Here, in no particular order, are fifteen essential books to form the foundation of a great library on Euro-North African-Middle Eastern-Western Hemispheric art (that topic formerly and Eurocentrically called 'Western Art').
1. The Shock of the New by Robert Hughes. It's tough to choose just one book by the late, great Robert Hughes. American Visions is later and bigger, vaster than Nebraska; his Goya book and the collection Nothing If Not Critical are equally essential. These are all books that will teach you something new every time you re-read them.
2. Selected Essays by John Berger. The same is true of John Berger's wonderful essays, in which the text of art often becomes a pretext for investigating questions as deep as the meanings and meaninglessness of life. Berger is our time's heir to Ruskin and Pater.
3. The Renaissance by Walter Pater. The unholy bible of Aestheticism. Don't read The Renaissance for facts; much of Pater's scholarship has been discredited by subsequent research. Come here to bathe in the most beautiful critical prose in the language, to luxuriate in a sensibility that has the power to transform your own.
4. The Art Criticism of John Ruskin (edited by Robert Herbert). Pater's equal in prose talent and opposite in virtually everything else, the ridiculously influential Mr. Ruskin composed beautiful, interminable prose poems on the paintings of Turner and Venetian Gothic architecture. Everyman's Library or the Modern Library needs to bring out complete multi-volume editions of Modern Painters and The Stones of Venice. Until they do (or more likely, since they won't), this old 'greatest hits' selection is a good bet.
5. The Arcades Project by Walter Benjamin. Neither a work of criticism (although it contains many marvelous insights) nor an anthology (although it consists largely of an encyclopedic collection of quotations), this is a High Modernist, poetically structured work of critical theory that reads like a fragmented archaeological survey of Paris after the bomb that never fell. There is nothing remotely like it in the critical canon.
6. A Life of Picasso by John Richardson (3 volumes, 4th in progress). The 20th century's greatest artist, a titan who revolutionized not only painting, not only sculpture, but also pottery and graphic arts, richly deserves one of the greatest artist biographies ever written, and that is exactly the gift John Richardson is presenting to his old friend. Richardson has his likes and dislikes among Picasso's circles of friends, and he can be bitchy at times (witness his stinging treatment of Gertrude Stein), but none of that alters these facts: the first volume of this bio will change the way you think about Picasso, and the second is the best narrative history of Cubism ever written.
7. Impressionism: Art, Leisure and Parisian Society by Robert L. Herbert. This is THE book on Impressionism. Herbert is a social historian with an artist's eye, his every interpretation grounded in the act of looking closely at paintings. This is refreshing in an age that thinks art interpretation should begin
(and even end) with readings in critical theory.
8. The Social History of Art by Arnold Hauser (4 volumes). Read Hauser's four volumes and then visit a great art museum. You will have the uncanny experience of walking through Arnold Hauser's head. This is one of the last century's fundamental artworld texts.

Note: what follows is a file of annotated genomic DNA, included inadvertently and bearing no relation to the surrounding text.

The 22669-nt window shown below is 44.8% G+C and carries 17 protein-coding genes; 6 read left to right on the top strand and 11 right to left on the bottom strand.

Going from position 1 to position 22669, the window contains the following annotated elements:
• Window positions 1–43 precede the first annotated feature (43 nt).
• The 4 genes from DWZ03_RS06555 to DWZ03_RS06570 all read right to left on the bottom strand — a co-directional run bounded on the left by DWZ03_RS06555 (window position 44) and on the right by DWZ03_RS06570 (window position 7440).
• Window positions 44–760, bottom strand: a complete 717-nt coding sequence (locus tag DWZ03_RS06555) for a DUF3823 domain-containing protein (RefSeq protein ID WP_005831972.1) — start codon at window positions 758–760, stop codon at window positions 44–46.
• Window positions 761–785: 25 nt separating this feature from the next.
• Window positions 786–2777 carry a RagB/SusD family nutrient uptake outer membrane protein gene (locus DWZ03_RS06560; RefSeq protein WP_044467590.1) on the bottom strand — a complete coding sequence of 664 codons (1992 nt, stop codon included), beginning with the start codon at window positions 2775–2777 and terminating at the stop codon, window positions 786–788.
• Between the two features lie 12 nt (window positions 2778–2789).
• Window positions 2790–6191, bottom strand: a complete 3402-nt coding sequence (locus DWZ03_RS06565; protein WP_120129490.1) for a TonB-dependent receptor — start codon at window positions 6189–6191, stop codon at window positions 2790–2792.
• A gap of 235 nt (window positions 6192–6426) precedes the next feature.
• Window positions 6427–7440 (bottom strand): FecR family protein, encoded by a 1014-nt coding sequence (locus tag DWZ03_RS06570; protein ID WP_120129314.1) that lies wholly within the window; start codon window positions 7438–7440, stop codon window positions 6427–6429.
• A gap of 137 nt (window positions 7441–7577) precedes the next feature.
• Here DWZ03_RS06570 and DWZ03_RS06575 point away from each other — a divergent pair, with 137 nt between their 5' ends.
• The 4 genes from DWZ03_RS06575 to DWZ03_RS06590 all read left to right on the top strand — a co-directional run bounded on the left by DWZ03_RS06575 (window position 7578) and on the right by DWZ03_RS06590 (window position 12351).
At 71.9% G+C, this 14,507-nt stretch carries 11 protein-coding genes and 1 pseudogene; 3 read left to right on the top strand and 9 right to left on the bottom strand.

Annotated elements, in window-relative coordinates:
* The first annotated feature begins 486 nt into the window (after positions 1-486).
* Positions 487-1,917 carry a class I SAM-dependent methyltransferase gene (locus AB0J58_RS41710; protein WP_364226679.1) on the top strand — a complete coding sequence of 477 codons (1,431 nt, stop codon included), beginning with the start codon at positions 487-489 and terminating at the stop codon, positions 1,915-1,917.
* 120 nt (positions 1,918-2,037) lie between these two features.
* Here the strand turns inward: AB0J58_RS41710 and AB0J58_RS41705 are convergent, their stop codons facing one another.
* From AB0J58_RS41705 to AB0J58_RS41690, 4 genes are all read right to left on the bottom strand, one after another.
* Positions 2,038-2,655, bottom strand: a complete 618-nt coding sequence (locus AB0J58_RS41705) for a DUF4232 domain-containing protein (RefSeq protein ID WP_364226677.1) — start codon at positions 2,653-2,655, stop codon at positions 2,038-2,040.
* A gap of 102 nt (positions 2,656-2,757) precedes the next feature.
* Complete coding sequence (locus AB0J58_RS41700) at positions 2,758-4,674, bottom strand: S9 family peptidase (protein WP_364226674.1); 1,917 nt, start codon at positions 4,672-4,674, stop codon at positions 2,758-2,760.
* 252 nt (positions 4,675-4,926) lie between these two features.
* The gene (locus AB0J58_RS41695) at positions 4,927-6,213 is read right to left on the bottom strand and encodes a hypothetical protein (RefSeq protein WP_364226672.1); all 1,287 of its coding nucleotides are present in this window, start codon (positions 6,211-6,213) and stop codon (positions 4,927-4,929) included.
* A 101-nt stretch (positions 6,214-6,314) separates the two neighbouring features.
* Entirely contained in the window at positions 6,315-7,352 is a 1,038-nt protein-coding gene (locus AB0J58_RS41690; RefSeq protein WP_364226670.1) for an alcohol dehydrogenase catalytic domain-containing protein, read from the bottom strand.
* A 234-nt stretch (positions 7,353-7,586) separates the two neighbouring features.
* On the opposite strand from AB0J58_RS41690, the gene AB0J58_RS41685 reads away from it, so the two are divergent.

9. A Humument by Tom Phillips. The book as work of art. Many years ago, London artist Tom Phillips (he painted the wonderful portrait of Iris Murdoch in the National Portrait Gallery, London) purchased a copy of a forgotten Victorian novel and proceeded to wonderfully deface it, turning each page into a small painting that includes fragments of the original text producing an effect of aleatoric poetry.
10. Night Studio: A Memoir of Philip Guston by Musa Mayer. The most important 'artist's offspring memoir' since Jean Renoir's, this book is rich with invaluable insights into Guston and his art. The quotations from Guston's journals are a highpoint.
11. History of Art by H. W. Janson and Anthony F. Janson. This is the best introductory textbook for Western Art, a huge, beautifully illustrated survey of art from cave paintings to Cindy Sherman. The illustrations alone are worth the price.
12. The Nude by Kenneth Clark. A once groundbreaking book that has, over the years, become a victim of its own success--its original categories and distinctions so influential that they've become curatorial clichés--Clark's Nude is still essential reading for anyone who wishes to look literately at paintings.
13. Letters on Cezanne by Rainer Maria Rilke. A great poet's raw reactions upon discovering a great painter. Picasso and Braque also attended this Cezanne exhibition, which decisively influenced Cubism.
14. Techniques of the Great Masters of Art by David A. Anfam, et al. This apparently little-known book is an invaluable reference for artists, art critics and art forgers. It tells in massively illustrated detail how artist's from Giotto to Lucien Freud created their paintings.
15. The Lives of the Artists by Giorgio Vasari. Vasari was a bootlicking Medici propagandist and he got just about every fact in his book wrong, but his capsule biographies remain delightful as works of art. Read this book as though it were written by Borges. It might have been.